By posting about a major restaurant chain such as Friendly’s, I’m aware that I’m putting my culinary reputation at stake. Don’t worry, dear reader. I make it a habit of frequently supporting small, local restaurants and purchasing my goods from local purveyors.
However, I’m never one to be pigeonholed into a particular culinary category as I’d never want to be accused of being some sort of culinary snob or elitist.
Life’s too short to not eat what you enjoy, right? Eating a culinary treat from a major chain, albeit once in a blue moon, really isn’t the worst thing in the world you can do.
A few years ago, I had heard that Friendly’s was filing for bankruptcy, and was immediately shuttering many of their restaurants in the Northeast, I was heartbroken. With the very future of the chain’s very existence hanging in the balance, I actually panicked for a moment.
What world would this be, where one could no longer procure a “Fishamajig?” The humble grilled cheese sandwich, elevated to it’s glory with a breaded and deep fried fish sandwich and a little bit of tartar sauce? Trust me. This seems easy to replicate, but I have never been able to successfully replicate the fish used, despite various attempts of using homemade and pre-breaded “white-fleshed” fried fish.
I’ll be quick to admit that a “Fishamajig” and a chocolate malted is comfort food to me, going all the way back from childhood. Heck, my Grandpa Willie took me to Friendly’s when I was a kid, and I remember that’s where I first tried New England Clam Chowder with crushed saltines. When it comes to “faster food,” what else could be more comforting than a griddled sandwich, such as a Fishamajig?
Is Friendly’s just another casualty of the crappy economy? Surely. Today, not everyone wants to pay $12 for a small sandwich, fries, and a malted (before tip) for lunch. Rising food costs are killing restaurants left and right. People still pony up for “dollar” value-meals at fast-food joints, when feeding the kids.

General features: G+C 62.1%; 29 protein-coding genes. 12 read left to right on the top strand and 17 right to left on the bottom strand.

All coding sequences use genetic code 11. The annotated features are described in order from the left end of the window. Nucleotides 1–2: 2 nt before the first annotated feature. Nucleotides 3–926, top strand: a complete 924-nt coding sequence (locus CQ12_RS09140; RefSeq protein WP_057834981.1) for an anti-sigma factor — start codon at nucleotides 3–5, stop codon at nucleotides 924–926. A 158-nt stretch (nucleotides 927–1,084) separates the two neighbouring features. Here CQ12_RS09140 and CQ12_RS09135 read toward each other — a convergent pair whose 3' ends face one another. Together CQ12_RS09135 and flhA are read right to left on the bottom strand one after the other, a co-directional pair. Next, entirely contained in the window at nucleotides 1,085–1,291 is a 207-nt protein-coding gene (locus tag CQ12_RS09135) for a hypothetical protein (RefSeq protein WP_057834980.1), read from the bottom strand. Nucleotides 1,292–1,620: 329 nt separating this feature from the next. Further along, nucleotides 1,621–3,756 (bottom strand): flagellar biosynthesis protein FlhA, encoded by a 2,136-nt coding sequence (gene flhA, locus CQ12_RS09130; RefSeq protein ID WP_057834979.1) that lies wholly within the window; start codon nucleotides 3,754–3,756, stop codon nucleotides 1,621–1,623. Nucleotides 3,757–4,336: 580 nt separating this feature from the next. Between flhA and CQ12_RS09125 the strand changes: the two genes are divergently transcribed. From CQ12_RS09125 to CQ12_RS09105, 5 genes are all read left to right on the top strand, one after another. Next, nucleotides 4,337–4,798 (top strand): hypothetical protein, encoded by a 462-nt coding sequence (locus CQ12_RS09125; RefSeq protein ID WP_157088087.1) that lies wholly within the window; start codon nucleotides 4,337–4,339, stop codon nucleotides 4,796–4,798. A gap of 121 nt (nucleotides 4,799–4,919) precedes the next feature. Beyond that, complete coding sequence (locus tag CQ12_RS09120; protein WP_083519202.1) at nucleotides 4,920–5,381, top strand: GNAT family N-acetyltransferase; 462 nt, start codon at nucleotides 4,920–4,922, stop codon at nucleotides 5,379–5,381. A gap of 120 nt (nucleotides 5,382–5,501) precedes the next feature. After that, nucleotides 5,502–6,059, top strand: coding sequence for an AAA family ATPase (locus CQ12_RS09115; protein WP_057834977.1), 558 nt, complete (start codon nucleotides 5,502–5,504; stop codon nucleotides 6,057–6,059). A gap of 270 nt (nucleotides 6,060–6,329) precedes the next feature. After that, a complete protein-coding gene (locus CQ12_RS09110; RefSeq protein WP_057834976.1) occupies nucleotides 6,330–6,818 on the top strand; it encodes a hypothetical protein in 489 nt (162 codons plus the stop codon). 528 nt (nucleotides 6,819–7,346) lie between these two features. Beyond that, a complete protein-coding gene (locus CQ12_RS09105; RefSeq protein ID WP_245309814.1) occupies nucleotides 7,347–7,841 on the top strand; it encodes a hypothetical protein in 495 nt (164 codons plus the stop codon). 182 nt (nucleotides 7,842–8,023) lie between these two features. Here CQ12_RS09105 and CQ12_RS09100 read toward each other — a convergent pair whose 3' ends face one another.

What does this mean? It means more lost jobs. Many people in such places are getting hurt…particularly young Americans who wait tables for their crappy, part-time jobs. These are the people who don’t have a lot of money to start with, and are doing things noble things like saving for their education.
Take “Essie” (Esther) Romanik, who was my server on Monday at the Watertown, MA location. (It’s a neat coincidence that her nickname parallels the German/Yiddish verb, “essen,” meaning “eat” Essie is young, outgoing, and is developing incredible ice cream flavors with her boyfriend using a small ice cream machine at home. If all goes well, the two of them hope to start their own homemade ice cream business in a few years.
But if people like Essie lose their jobs, how can they move forward with their educational and career goals? Waiting tables for a large restaurant chain can be an incredibly demanding job, with low tips and demanding customers. At her age, I myself had a crappy job in high school, delivering Chinese food to wealthy NY suburbanites. One thing that hasn’t changed, is that people generally don’t tip well as one might think.
Again, Friendly’s is not “high” cuisine of any standards. But I’ve never really lumped it in with the huge “fast food” chains. It isn’t health food, but depending on what you order, Friendly’s New England, soda-fountain style fare, still shows through on the menu.
Frankfurters are served on New England-style rolls that have been “girdled” on each side. Heck…Any sandwich that is toasted in butter (like French toast) on the griddle is going to create a tastier treat, given the more complex molecules created in the browning process. That’s part of the magic. Eventually, once I moved to Boston full time, did I fully understand that there was a method to the madness of a “New England”-style hot dog bun…meaning browning on the sides and bottom of the bun. I finally fell in love with it and never looked back.
Can one be disappointed about the potential loss of a large chain restaurant, or even a restructuring and a loss of its overall charm, character, and menu? Absolutely. Restaurants like Friendly’s are regional (not global) phenomena, and are a huge part of America’s culinary history of the latter half of the twentieth-century. It fills the niche between true national fast-food chains and small mom-and-pop enterprises. To me, it’s a part of my childhood and my own culinary past. It isn’t health food, but it’s more wholesome than what you get at the drive-through.
Again, the days when my Grandpa Willie used to take me to Friendly’s for their New England Clam Chowder are long gone. However, the memories still remain.
I say this…go buy your kid a “griddled” sandwich and an ice cream. Maybe we can support this New England institution from losing what makes it special, and in the very least bit – maybe you’ll make a memory or two of your own.